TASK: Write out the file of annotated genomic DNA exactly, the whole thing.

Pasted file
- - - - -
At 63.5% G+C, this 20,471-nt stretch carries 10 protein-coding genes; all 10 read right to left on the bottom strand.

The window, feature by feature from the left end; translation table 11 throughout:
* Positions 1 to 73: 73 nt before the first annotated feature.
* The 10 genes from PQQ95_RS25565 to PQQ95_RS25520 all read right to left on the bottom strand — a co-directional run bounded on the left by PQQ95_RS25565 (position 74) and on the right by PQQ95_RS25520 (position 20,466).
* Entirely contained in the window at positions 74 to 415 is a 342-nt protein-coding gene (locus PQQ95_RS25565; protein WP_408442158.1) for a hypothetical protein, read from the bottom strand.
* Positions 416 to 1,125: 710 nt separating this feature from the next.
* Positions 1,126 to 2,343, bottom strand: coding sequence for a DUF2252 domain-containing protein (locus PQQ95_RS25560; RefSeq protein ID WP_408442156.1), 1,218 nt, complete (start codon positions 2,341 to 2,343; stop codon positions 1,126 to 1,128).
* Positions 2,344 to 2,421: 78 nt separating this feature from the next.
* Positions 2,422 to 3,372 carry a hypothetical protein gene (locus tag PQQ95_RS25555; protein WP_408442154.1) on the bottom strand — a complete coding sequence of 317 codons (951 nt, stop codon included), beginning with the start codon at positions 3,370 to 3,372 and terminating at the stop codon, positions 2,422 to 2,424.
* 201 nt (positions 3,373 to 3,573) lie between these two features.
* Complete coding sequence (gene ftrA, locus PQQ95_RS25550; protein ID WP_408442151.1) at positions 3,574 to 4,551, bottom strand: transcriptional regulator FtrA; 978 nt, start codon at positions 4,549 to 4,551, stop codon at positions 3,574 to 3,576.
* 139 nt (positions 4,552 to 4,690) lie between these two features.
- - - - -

At 63.5% G+C, this 20,471-nt stretch carries 10 protein-coding genes; all 10 read right to left on the bottom strand.

The window, feature by feature from the left end; translation table 11 throughout:
* Positions 1 to 73: 73 nt before the first annotated feature.
* The 10 genes from PQQ95_RS25565 to PQQ95_RS25520 all read right to left on the bottom strand — a co-directional run bounded on the left by PQQ95_RS25565 (position 74) and on the right by PQQ95_RS25520 (position 20,466).
* Entirely contained in the window at positions 74 to 415 is a 342-nt protein-coding gene (locus PQQ95_RS25565; protein WP_408442158.1) for a hypothetical protein, read from the bottom strand.
* Positions 416 to 1,125: 710 nt separating this feature from the next.
* Positions 1,126 to 2,343, bottom strand: coding sequence for a DUF2252 domain-containing protein (locus PQQ95_RS25560; RefSeq protein ID WP_408442156.1), 1,218 nt, complete (start codon positions 2,341 to 2,343; stop codon positions 1,126 to 1,128).
* Positions 2,344 to 2,421: 78 nt separating this feature from the next.
* Positions 2,422 to 3,372 carry a hypothetical protein gene (locus tag PQQ95_RS25555; protein WP_408442154.1) on the bottom strand — a complete coding sequence of 317 codons (951 nt, stop codon included), beginning with the start codon at positions 3,370 to 3,372 and terminating at the stop codon, positions 2,422 to 2,424.
* 201 nt (positions 3,373 to 3,573) lie between these two features.
* Complete coding sequence (gene ftrA, locus PQQ95_RS25550; protein ID WP_408442151.1) at positions 3,574 to 4,551, bottom strand: transcriptional regulator FtrA; 978 nt, start codon at positions 4,549 to 4,551, stop codon at positions 3,574 to 3,576.
* 139 nt (positions 4,552 to 4,690) lie between these two features.